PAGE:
I took the hand of my toddler son (it was several decades ago now) as we made our way into the local shop on the small and remote Scottish island where earlier that year I had been installed as minister. It was Christmas week. The store was brightly decorated and a general air of excitement was abroad.
Without warning, the conversations of the customers were brought to a halt by a questioning voice from beside me. My son’s upraised index finger pointed at a large cardboard Santa Claus. “Daddy, who is that funny-looking man?” he asked.
Amazement spread across the faces of the jostling shoppers; accusing glances were directed at me. Such shame–the minister’s son did not even recognize Santa Claus! What likelihood, then, of hearing good news in his preaching at the festive season?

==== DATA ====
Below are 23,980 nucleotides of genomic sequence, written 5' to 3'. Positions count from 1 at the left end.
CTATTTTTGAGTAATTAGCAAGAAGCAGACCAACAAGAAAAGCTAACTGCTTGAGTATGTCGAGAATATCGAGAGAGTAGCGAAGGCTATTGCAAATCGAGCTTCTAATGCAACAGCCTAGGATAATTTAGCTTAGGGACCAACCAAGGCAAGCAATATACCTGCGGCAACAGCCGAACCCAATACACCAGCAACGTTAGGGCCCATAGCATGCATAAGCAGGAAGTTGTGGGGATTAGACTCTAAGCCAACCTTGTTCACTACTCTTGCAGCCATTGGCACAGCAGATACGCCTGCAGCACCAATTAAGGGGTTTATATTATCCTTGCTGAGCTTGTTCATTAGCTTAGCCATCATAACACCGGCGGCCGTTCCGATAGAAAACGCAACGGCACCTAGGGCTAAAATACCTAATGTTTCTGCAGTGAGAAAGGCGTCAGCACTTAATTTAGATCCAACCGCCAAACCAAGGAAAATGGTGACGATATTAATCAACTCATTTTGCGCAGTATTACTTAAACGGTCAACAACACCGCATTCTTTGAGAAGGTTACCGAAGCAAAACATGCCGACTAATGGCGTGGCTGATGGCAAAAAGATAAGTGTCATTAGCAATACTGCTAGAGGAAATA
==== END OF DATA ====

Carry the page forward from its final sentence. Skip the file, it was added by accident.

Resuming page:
It is always easier to lament and critique the new paganism of secularism’s blatant idolatry than to see how easily the church — and we ourselves — twist or dilute the message of the incarnation in order to suit our own tastes. But, sadly, we have various ways of turning the Savior into a kind of Santa Claus.
For the Christian, this is easy to let happen. I listen to a local station here that has started playing Christmas songs 24-hours a day. I am saddened by how many of those songs are about Santa or the weather or the jingling of bells while riding on a sleigh. It brings out some great sentimentality, but it does not really cut to the root of why this season is so special.
I hope you will take time to read this very insightful article.